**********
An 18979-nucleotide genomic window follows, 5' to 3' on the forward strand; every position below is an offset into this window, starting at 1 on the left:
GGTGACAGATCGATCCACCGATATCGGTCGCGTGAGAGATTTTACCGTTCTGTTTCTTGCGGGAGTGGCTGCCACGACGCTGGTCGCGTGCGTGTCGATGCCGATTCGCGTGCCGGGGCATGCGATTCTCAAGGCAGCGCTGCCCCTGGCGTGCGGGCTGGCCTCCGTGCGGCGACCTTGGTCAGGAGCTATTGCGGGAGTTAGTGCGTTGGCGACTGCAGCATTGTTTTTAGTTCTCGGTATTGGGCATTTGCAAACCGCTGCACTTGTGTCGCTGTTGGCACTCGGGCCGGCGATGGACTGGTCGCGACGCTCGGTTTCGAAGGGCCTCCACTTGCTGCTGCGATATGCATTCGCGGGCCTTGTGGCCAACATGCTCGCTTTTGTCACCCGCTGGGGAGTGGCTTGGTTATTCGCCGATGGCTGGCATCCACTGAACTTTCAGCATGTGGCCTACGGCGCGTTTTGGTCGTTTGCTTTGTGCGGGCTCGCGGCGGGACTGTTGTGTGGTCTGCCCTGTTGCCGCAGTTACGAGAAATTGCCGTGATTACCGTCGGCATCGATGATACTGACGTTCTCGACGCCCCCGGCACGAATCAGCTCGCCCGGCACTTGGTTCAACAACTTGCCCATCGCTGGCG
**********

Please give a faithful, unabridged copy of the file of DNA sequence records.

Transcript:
An 18979-nucleotide genomic window follows, 5' to 3' on the forward strand; every position below is an offset into this window, starting at 1 on the left:
GGTGACAGATCGATCCACCGATATCGGTCGCGTGAGAGATTTTACCGTTCTGTTTCTTGCGGGAGTGGCTGCCACGACGCTGGTCGCGTGCGTGTCGATGCCGATTCGCGTGCCGGGGCATGCGATTCTCAAGGCAGCGCTGCCCCTGGCGTGCGGGCTGGCCTCCGTGCGGCGACCTTGGTCAGGAGCTATTGCGGGAGTTAGTGCGTTGGCGACTGCAGCATTGTTTTTAGTTCTCGGTATTGGGCATTTGCAAACCGCTGCACTTGTGTCGCTGTTGGCACTCGGGCCGGCGATGGACTGGTCGCGACGCTCGGTTTCGAAGGGCCTCCACTTGCTGCTGCGATATGCATTCGCGGGCCTTGTGGCCAACATGCTCGCTTTTGTCACCCGCTGGGGAGTGGCTTGGTTATTCGCCGATGGCTGGCATCCACTGAACTTTCAGCATGTGGCCTACGGCGCGTTTTGGTCGTTTGCTTTGTGCGGGCTCGCGGCGGGACTGTTGTGTGGTCTGCCCTGTTGCCGCAGTTACGAGAAATTGCCGTGATTACCGTCGGCATCGATGATACTGACGTTCTCGACGCCCCCGGCACGAATCAGCTCGCCCGGCACTTGGTTCAACAACTTGCCCATCGCTGGCG